Muskegon Cooperating Churches
Muskegon County Cooperating Churches Board of Directors for 2020
President: Paul Emick, Prince of Peace
Vice-President: Lucinda Barnum-Steggerda, First Congregational UCC
Treasurer: Tim VanderHaar, First Congregational UCC
Clerk: Thomas Wagner, Muskegon Church of the Brethren
Volunteer Program Coordinator: Lily Marx
Judy Clark-Ochs, Emerita
Dolores L. Cole
We trace our origins to the organization of the Muskegon County Council of Churches on May 26th, 1941, growing out of informal discussions Representatives of 23 congregations gathered at Central United Methodist Church for the founding meeting. By the end of the council had 10 member congregations. From the beginning, the group has sought “to minister to the physical, emotional and spiritual needs of the people” of our community.
One of our earliest projects during World War II was with area PTAs to provide milk to local school children. In the 1940s and programs included vacation Bible and training events for Sunday School teachers. The Council sponsored choir workshops and pulpit exchanges.
During the 1960s, the mainstream Protestant organization found renewed energy as it grew to include Catholic and Orthodox traditions. The Council coordinated weekly religious services for Brookhaven and during summer months on The Milwaukee Clipper. In cooperation with the Labor Council, Labor Day Services were held in Walker Arena. As part of the Goose Egg Lake project (now the Blue Lake the Council worked with other social service agencies to organize a preschool program and a clinic. Housing needs were addressed through a revolving loan fund.
For twenty years (1975-1995) the Rev. Ed Rogers led the Jail/Prison Ministry.
Late in the organization changed its name to the Muskegon County Cooperating Churches. Replacing the term “council” with “cooperating” more accurately described the working relationship among member congregations in service to the community.
The MCCC has a long history of discerning community needs and creating programs to meet those needs. These agencies include Foster Grandparents (1983), Muskegon County Habitat for Humanity (1986), Westshore Dispute Resolution Center (now Mediation & Restoration Services) (1993) and the Institute for Healing Racism – Muskegon (1998).
We contributed to the organization of the Westshore Jewish/Christian Dialogue in 1988 (now the West Michigan Academic Consortium). In partnership with the Michigan Ecumenical Forum, Muskegon County Cooperating Churches sponsored an environmental conference in 1994 titled “Dialogue on the Common Good: Seeking a Sustainable Society”. In 1997 Cooperating Churches co-sponsored a conference “Building Bridges in the Face of Hate” addressing hate groups and their flawed theology. A conference on poverty co-sponsored by Cooperating Churches in 2000 was “Faith in Action: Building a Just and Caring Society” with the Rev. Ron Sider, President of Evangelicals for Social Action as the speaker.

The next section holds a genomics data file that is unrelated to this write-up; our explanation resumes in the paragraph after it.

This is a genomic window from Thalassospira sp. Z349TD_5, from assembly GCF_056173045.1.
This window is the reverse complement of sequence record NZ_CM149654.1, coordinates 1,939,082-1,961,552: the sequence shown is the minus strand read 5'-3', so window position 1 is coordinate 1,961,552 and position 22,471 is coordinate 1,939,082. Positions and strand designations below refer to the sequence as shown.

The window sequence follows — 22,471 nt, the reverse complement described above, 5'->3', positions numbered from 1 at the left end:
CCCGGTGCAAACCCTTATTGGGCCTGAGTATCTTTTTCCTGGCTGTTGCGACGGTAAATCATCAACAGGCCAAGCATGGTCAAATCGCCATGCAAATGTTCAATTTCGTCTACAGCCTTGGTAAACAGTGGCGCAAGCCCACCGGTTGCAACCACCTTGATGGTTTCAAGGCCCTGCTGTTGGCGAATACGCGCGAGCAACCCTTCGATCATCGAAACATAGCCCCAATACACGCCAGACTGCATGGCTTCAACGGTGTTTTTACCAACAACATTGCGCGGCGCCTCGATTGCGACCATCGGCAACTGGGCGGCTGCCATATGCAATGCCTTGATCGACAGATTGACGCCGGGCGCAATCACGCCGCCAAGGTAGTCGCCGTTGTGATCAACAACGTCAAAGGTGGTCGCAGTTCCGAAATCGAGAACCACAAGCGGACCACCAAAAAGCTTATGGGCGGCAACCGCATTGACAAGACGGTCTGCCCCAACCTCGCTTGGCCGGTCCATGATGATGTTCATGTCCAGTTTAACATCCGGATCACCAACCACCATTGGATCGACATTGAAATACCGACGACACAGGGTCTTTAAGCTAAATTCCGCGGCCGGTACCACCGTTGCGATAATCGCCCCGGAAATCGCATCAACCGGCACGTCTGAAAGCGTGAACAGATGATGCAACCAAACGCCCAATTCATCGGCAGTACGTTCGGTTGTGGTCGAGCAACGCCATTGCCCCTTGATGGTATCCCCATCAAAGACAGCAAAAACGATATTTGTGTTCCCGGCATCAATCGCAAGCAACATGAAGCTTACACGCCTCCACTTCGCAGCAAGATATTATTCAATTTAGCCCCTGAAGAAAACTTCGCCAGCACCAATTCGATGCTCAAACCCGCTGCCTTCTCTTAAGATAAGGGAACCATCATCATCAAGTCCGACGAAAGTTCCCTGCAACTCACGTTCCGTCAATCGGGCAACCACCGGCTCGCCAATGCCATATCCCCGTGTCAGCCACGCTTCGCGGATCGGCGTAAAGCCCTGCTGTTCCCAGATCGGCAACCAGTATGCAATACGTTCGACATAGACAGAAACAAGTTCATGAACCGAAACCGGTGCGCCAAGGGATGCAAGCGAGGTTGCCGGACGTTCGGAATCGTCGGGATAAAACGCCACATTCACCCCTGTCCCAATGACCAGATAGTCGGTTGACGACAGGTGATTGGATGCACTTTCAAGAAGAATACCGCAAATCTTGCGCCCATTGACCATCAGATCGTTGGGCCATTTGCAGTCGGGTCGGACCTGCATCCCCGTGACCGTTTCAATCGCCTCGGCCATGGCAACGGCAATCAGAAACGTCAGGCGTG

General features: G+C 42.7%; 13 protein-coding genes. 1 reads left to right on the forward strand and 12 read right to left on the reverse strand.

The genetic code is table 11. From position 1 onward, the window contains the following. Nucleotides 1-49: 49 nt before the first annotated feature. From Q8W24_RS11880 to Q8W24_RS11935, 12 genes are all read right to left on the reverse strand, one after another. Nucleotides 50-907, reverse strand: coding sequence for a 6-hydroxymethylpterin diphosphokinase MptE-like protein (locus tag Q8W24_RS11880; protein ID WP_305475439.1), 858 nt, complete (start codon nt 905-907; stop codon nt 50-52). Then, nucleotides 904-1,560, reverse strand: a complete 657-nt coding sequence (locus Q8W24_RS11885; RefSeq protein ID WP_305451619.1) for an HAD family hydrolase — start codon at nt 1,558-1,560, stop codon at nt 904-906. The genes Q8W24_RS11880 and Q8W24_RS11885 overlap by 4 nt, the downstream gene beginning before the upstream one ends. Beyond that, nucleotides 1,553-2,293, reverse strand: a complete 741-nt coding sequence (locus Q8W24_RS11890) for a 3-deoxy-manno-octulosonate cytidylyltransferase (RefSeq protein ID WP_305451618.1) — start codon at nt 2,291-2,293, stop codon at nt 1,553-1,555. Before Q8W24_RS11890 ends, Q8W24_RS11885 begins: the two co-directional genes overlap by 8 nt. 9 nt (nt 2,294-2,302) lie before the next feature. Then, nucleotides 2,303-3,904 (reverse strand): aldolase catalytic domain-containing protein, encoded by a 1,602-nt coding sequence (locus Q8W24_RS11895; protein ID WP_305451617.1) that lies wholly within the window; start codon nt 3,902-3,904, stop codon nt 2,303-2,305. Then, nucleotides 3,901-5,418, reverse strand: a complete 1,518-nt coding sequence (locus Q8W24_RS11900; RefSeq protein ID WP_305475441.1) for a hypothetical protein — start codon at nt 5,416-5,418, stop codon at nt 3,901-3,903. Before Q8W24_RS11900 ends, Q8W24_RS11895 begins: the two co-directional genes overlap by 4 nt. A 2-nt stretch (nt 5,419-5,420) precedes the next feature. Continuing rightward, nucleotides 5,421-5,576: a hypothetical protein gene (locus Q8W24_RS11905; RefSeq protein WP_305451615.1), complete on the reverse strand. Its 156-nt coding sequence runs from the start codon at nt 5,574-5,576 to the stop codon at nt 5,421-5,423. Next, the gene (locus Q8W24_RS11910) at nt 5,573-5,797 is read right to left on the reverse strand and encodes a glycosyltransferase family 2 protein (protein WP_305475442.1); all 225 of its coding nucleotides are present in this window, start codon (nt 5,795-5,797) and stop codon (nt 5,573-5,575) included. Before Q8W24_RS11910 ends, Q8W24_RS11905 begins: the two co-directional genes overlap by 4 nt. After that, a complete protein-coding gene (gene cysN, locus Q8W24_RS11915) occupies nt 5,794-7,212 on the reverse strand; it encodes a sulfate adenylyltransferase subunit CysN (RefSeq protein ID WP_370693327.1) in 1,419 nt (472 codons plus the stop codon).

Since 2000 Muskegon County Cooperating Churches has also served as the fiduciary agent for new community organizations. Past agencies under MCCC’s umbrella included the Muskegon Responsible Fathers’ Initiative and In the City for Good. Current programs served in this way are Community Connects Choir and the Shoah Remembrance Committee of Muskegon.
"Profiles on Muskegon"
"Profiles on Muskegon"
One of the more visible and enduring projects from the 1970s was helping First Baptist Church begin its television production studio. The programming continues on local cable access Channel 7 and includes Muskegon County Cooperating Churches’ “Profiles on Muskegon” interview show on its regular schedule.
Beginning in 2005, Muskegon County Cooperating Churches has worked to coordinate the food Muskegon County from Feeding America West Michigan Food Bank, Inc. In addition, Cooperating Churches coordinates the Muskegon Depot Delivery Program. The Depot program brings food from Feeding America to the Hope Lighthouse Ministries’ Building at Wood and Irwin in Muskegon. Each individual pantry that is part of the program orders and pays for their own food, which is delivered by semi-truck to the central location in Muskegon. The Depot program was begun with funding from the Julia Hackley Fund of the Community Foundation for Muskegon County and is currently supported by funds from the Thomas & Geraldine Seyferth Fund of the Community Foundation for Muskegon County. The Depot program has been such a success it has been replicated in five other counties.
Looking to the Future
Looking to the Future
Looking to the future, Muskegon County Cooperating Churches is involved in the Muskegon Area Sustainability Coalition, Strengthening Muskegon, the Emergency Needs Committee, and other programs working to improve the lives of the people of Muskegon County.